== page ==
Sunday, October 6, 2019

Pioneer Ancestor Job Denning Had "Ohio Fever"

Reading David McCullough's latest book, The Pioneers: The Heroic Story of the Settlers Who Brought the American Ideal West, I was struck by his description of "Ohio fever."

Several of my husband's ancestral families pioneered in Ohio around the time covered by McCollough's history--after the Revolutionary War, through the War of 1812, and into the 1840s/50s.

Hubby's ancestors weren't famous or well-known, just farmers and families who felt compelled to go West as a result of Ohio fever. Some received bounty land on the frontier as a result of military service to the new nation and eagerly arrived to clear away timber so they could plant crops.

Here's a bit of what McCollough says about the background of this historic movement in which my husband's ancestors participated.

Seeking Fertile Farmland Out West*

As the Revolutionary War ended, financial panic set in and farmers in the fledgling United States were hit hard, sometimes imprisoned due to debts they had no way to repay.

Farmers from New England (and other areas) were increasingly looking west for what they heard was an almost too-good-to-be true area for farming along the Ohio River. Pamphlets and newspapers highly touted Ohio as a place so heavily wooded that the land was obviously very fertile. Many accounts spoke of the great abundance of turkey, deer, bison, and fish.

McCollough shows us how the early settlers left New England late in 1787 and, near Pittsburgh, boarded the galley Mayflower (yes, renamed in homage to the Pilgrims) to float through the Ohio River to a likely landing place. Slowly but steadily, these and later pioneers with Ohio fever cleared woodlands, planted crops, built homes, and founded towns.

McCollough vividly describes their hopes and fears, confrontations with Native American tribes, death from smallpox and other diseases, and the struggle of trying to live through the harsh winters--no doubt what my husband's ancestors experienced in Ohio more than 200 years ago.

Denning Caught Ohio Fever

Job Denning Sr, hubby's 3d great-grandpa, was one of the early "Ohio fever" settlers in what became Adams county, Ohio. He was probably born about 1775, possibly in Massachusetts, and he died in 1836 in Adams county. (His birth year is based on the age transcribed from his gravestone, which is barely legible today.)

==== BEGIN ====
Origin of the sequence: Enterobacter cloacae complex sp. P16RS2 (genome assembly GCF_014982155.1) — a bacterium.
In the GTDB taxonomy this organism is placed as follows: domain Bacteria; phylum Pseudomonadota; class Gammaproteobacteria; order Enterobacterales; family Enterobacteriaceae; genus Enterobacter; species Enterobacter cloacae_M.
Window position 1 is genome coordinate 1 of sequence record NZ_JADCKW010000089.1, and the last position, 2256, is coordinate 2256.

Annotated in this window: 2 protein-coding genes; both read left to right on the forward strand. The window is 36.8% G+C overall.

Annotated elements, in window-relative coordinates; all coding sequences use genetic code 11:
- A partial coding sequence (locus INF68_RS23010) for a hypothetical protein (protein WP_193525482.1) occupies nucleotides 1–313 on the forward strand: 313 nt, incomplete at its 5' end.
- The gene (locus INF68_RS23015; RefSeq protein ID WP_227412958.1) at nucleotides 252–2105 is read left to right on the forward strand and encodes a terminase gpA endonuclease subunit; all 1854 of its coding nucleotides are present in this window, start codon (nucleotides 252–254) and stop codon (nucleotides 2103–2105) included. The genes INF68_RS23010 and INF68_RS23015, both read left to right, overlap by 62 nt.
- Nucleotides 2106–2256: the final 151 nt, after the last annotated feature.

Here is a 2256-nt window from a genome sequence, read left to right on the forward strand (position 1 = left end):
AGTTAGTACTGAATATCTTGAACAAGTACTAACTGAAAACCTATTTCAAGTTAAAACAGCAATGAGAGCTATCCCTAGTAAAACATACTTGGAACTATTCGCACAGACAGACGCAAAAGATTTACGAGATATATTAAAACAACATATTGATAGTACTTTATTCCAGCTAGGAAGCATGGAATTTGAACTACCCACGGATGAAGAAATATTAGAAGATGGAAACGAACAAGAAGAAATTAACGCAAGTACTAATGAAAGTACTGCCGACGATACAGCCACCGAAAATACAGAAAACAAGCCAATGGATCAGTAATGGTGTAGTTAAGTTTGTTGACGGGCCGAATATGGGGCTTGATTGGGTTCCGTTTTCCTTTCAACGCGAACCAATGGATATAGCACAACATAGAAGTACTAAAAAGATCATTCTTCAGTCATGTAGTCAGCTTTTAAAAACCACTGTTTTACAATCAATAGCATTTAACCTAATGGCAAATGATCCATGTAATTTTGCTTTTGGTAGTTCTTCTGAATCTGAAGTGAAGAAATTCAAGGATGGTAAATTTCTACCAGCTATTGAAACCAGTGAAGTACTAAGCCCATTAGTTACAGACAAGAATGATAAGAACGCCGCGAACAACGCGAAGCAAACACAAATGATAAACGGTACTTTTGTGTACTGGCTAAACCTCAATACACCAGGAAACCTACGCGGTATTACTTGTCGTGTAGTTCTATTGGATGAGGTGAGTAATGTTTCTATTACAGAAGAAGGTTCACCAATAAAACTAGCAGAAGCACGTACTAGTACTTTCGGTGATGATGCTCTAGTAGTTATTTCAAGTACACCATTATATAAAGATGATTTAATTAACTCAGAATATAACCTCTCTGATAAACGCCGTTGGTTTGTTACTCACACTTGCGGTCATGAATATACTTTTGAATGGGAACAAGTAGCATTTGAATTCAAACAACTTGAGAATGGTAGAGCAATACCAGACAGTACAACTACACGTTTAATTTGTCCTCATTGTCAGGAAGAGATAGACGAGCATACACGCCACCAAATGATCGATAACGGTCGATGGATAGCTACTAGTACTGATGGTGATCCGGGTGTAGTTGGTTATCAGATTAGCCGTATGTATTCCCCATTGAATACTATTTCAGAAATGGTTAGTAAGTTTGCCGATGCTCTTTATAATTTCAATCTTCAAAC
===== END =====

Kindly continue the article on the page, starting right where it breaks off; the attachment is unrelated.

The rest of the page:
"A History of Adams County" - excerpt from page 437, with Job Denning highlighted
as one of the first to build a cabin outside the stockade.
Job Denning's name appears multiple times in A History of Adams County, Ohio by Evans and Stivers (a 1900 publication searchable by name, thanks to the Internet Archive and digitization by Google). It also appears in the Journal of the House of Representatives of the State of Ohio, vols. 26 and 29. From these historical sources, I learned:
  • Denning was among the first settlers to build a cabin outside the stockade in Manchester, circa 1795-6. (Excerpt from the book, above, is my source.)
  • When the court met on September 12, 1797, for its first-ever session in Manchester, Denning was named "court cryer."
  • Denning was soon named one of two constables for Manchester.
  • He also applied for and was granted a tavern license by the court. (I don't know whether he actually operated the tavern.)
  • On May 17, 1804, Denning purchased lots in West Union township, Adams County, for $9.
  • Denning was appointed a county commissioner on November 17, 1806, a post he held until he resigned in March, 1814.
  • In 1810, he received the contract to haul stone from the quarry for the building of the new Presbyterian Church in West Union.
  • Denning served as an associate judge for Adams county, with a term expiring in January, 1828.
  • In 1831, he was named a commissioner on road works in Adams county.
Job Denning and his wife Mary had seven sons and three daughters. His oldest son (Daniel Denning) and his youngest (William Henry Harrison Denning) served as executors when their father Job died in 1836, to be remembered as a pioneer settler in what was once a wilderness close by the Ohio River.
Many thanks to Amy Johnson Crow for this week's #52Ancestors prompt.

*At the time, Ohio really was the Western frontier. These days, most people would consider it the midwest. Except my husband, who insists that his hometown of Cleveland, Ohio, is an Eastern city. Sorry, honey, Ohio is not in the East! ;)

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